2. The script (authenticate.py) attempts to open a web page (https://accounts.google.com/o/oauth2/auth). If you are not already signed in with your Google Account, you will be prompted to do so at this time. Once authenticated, the web page will ask you to authorize access to Earth Engine data.
  3. Click accept, and the web page will present you with an authorization code.
  4. Copy the authorization code, and paste in the terminal where the Python script (authenticate.py) is running. The script will write credentials file to the correct location on your file system.

Testing the installation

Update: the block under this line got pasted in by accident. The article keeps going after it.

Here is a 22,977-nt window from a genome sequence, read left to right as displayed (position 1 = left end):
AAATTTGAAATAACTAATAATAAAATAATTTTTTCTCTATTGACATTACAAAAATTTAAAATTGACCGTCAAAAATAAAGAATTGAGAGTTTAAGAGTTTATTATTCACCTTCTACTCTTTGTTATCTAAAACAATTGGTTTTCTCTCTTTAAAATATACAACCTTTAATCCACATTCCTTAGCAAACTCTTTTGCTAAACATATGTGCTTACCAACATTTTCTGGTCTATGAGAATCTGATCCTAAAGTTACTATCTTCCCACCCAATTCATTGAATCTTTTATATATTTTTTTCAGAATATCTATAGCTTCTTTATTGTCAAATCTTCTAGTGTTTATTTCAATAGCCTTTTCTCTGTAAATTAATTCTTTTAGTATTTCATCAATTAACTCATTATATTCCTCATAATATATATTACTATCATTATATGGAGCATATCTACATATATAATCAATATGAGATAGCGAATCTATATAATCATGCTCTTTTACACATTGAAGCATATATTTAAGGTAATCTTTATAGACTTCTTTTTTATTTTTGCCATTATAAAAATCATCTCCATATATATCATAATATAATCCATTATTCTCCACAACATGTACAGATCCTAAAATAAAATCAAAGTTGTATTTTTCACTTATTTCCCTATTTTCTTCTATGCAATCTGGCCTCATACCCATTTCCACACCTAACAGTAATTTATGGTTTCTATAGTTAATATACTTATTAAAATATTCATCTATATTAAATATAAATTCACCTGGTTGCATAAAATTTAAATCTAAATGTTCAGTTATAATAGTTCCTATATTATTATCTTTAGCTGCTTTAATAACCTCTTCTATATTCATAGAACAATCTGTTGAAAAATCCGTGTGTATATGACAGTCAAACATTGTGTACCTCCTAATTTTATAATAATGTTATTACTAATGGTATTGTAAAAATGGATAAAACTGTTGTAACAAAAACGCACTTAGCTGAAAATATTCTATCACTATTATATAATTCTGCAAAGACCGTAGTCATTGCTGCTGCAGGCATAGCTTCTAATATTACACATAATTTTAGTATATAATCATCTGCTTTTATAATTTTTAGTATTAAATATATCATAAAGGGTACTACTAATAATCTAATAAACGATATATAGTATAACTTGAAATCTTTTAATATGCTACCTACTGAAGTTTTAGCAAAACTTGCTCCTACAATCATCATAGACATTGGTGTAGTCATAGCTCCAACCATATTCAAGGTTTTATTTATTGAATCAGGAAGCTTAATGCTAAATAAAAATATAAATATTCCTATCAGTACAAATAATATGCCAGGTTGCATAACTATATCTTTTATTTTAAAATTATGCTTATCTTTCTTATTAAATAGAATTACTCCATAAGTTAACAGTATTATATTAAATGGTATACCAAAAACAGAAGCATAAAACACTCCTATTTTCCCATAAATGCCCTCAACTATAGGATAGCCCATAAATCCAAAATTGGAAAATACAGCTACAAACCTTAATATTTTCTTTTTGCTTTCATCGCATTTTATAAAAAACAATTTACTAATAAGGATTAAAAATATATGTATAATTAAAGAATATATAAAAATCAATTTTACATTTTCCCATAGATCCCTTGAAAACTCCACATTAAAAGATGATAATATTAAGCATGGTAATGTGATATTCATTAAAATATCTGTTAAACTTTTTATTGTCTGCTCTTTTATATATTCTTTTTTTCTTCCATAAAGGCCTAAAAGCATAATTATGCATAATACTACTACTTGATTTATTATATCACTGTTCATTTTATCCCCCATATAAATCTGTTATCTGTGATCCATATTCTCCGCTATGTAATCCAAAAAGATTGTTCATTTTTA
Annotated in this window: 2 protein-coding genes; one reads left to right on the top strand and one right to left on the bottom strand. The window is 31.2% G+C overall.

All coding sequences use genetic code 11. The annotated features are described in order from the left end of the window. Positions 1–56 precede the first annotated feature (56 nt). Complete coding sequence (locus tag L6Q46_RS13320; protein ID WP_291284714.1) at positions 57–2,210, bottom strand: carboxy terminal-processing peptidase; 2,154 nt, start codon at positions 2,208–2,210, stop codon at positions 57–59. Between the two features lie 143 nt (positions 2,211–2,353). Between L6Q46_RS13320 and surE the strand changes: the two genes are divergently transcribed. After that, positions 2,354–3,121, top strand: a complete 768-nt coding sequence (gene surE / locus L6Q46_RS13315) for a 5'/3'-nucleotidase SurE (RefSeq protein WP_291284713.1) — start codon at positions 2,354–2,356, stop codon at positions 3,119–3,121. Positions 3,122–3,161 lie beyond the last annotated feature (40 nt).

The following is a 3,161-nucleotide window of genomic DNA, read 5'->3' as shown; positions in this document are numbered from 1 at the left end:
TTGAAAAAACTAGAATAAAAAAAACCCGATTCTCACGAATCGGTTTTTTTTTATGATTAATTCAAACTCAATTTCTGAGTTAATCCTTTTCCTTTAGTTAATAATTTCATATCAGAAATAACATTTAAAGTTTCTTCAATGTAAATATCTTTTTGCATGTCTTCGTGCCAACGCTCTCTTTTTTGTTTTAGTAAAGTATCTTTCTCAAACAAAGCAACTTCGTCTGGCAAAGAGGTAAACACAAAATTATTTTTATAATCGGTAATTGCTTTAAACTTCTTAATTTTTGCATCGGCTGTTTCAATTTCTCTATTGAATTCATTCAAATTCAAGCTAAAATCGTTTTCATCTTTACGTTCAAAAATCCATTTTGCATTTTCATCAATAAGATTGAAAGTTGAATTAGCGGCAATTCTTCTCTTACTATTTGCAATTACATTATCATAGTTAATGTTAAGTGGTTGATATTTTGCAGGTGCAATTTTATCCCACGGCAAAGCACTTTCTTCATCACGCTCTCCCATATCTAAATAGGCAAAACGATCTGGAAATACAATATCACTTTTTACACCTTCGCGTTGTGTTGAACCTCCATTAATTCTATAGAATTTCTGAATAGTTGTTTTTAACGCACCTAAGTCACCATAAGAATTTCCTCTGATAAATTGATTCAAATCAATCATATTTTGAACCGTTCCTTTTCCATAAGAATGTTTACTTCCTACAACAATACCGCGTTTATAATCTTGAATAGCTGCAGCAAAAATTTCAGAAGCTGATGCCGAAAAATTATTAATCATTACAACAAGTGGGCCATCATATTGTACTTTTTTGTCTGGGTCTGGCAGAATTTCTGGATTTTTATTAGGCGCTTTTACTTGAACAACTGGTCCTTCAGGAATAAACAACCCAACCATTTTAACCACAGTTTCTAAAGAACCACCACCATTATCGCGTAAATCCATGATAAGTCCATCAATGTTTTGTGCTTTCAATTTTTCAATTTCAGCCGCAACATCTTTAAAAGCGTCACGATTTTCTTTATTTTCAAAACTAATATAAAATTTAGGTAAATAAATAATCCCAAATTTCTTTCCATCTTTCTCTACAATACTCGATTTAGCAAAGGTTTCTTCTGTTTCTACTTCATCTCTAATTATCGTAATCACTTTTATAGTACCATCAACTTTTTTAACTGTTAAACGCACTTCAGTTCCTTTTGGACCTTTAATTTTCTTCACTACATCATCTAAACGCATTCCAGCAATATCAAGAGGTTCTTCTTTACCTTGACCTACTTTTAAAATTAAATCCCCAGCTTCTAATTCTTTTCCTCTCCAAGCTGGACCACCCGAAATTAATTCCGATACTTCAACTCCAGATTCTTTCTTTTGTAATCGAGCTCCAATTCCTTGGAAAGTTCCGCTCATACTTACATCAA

To test that authentication has been correctly setup, run the following script.

# Import the Earth Engine Python Package
import ee

# Initialize the Earth Engine object, using the authentication credentials.
ee.Initialize()

# Print the information for an image asset.
image = ee.Image('srtm90_v4')
print(image.getInfo())
      

If everything is installed correctly, the metadata for an image should be printed.

Coding in the Python API

The Earth Engine Python API is identical to the Javascript API with a few exceptions. For example, you need to import the Earth Engine library to your Python scripts with

import ee
      

In addition to syntactic differences between JavaScript and Python (e.g. declare a user function in Python with def instead of function), logical methods are capitalized in Python to avoid reserved words: And(), Or(), Not() instead of and(), or() not(). Map output is currently not supported.